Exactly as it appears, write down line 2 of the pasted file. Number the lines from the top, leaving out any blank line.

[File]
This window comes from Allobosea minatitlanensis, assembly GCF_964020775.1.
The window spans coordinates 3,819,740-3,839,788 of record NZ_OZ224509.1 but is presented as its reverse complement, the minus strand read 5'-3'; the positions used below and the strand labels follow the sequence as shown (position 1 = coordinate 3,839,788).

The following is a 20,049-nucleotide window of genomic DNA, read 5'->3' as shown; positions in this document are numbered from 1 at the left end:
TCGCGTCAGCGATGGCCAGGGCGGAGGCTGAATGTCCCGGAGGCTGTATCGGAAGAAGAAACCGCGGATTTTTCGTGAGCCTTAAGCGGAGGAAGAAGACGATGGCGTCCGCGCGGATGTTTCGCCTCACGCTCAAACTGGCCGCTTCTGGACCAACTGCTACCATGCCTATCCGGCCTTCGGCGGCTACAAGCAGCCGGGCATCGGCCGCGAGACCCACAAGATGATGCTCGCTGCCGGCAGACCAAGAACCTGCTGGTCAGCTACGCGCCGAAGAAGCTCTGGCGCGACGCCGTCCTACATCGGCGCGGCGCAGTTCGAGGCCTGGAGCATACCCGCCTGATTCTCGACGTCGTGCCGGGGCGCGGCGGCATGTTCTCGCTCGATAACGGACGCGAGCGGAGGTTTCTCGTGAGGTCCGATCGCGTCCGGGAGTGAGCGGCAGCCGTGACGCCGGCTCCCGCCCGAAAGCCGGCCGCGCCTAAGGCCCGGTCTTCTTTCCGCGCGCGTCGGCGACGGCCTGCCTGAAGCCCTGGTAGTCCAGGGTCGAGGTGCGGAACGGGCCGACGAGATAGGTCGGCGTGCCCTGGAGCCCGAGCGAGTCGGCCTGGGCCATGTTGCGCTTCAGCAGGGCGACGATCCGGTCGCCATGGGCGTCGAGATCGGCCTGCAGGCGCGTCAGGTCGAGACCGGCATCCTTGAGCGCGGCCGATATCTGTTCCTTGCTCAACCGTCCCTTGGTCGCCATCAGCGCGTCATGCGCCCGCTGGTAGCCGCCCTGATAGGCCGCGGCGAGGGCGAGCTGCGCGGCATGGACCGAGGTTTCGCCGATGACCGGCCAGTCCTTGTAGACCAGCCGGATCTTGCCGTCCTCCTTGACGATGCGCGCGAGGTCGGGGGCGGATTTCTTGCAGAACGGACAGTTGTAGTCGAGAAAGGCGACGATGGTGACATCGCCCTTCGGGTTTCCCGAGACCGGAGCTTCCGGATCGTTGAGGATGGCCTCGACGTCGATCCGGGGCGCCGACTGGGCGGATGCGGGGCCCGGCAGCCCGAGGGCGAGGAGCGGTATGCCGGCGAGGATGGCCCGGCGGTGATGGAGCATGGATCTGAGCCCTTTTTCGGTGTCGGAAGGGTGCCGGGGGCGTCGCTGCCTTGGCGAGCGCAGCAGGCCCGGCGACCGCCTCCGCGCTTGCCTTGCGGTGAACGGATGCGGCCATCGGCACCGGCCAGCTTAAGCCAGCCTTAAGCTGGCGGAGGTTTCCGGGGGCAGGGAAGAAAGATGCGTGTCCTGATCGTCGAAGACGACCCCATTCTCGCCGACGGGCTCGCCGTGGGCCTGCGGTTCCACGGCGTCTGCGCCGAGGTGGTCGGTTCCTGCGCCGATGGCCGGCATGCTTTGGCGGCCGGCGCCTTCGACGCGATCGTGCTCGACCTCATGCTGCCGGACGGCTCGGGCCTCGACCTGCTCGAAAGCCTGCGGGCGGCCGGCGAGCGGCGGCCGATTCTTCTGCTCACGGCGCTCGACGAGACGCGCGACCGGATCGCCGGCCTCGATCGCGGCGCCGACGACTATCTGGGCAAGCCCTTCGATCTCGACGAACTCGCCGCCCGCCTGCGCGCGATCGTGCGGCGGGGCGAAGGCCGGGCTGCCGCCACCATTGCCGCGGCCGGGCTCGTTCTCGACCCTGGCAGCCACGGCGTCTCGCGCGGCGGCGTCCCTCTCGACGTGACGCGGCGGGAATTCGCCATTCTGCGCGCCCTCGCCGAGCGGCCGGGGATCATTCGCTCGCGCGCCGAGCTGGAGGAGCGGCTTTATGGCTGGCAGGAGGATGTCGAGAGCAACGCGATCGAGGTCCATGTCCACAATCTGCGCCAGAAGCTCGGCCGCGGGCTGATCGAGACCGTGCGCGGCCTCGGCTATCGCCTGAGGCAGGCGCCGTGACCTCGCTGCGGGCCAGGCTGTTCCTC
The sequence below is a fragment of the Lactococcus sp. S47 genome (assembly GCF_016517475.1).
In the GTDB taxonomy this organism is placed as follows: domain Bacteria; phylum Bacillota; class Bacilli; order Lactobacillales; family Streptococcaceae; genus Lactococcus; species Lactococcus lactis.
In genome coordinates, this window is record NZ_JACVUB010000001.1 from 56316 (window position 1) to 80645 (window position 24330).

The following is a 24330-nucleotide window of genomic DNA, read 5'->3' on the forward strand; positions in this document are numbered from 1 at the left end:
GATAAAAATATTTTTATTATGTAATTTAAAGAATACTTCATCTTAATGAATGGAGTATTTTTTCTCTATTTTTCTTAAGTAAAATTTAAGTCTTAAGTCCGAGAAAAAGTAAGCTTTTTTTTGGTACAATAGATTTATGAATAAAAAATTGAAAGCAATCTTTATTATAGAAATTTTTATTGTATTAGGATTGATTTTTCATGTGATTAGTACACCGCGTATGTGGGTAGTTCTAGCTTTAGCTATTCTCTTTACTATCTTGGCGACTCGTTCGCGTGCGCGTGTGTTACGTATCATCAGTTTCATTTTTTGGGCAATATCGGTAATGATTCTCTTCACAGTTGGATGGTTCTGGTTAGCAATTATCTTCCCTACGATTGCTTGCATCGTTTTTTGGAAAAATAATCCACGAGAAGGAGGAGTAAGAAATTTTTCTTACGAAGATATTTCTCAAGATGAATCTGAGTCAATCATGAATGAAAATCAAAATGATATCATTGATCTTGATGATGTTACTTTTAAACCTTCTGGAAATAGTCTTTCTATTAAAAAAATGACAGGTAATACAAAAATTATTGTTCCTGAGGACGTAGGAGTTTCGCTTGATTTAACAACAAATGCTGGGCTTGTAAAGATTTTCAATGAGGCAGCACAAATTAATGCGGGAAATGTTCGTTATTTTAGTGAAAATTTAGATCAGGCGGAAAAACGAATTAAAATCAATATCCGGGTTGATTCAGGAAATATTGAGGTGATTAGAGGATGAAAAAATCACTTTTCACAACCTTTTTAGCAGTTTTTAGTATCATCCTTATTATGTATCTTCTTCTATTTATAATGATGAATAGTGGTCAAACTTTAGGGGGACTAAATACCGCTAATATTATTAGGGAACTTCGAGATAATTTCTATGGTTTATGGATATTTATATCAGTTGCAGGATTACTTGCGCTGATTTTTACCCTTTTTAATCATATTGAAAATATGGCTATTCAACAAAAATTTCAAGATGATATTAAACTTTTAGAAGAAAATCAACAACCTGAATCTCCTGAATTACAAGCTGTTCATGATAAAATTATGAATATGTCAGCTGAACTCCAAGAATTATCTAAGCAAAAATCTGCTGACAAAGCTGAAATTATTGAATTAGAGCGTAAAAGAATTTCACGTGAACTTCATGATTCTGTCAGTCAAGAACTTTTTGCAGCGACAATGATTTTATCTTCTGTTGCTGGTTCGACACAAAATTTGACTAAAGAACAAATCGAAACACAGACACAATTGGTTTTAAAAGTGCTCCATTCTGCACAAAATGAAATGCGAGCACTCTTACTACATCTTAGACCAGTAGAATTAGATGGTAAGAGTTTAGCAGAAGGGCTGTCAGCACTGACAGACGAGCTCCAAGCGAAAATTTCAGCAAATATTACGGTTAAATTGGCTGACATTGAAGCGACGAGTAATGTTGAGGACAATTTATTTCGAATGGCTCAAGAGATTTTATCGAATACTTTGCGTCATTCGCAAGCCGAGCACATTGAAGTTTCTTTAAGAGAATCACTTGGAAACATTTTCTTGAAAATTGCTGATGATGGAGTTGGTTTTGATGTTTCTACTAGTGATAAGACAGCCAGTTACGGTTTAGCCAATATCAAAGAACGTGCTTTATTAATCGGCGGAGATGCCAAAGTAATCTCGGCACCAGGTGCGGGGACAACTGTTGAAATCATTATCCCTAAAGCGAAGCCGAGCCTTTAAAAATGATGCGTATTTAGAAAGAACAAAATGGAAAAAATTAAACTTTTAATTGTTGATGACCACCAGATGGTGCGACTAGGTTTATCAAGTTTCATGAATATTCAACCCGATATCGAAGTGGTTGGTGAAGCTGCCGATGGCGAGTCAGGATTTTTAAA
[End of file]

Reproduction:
The window spans coordinates 3,819,740-3,839,788 of record NZ_OZ224509.1 but is presented as its reverse complement, the minus strand read 5'-3'; the positions used below and the strand labels follow the sequence as shown (position 1 = coordinate 3,839,788).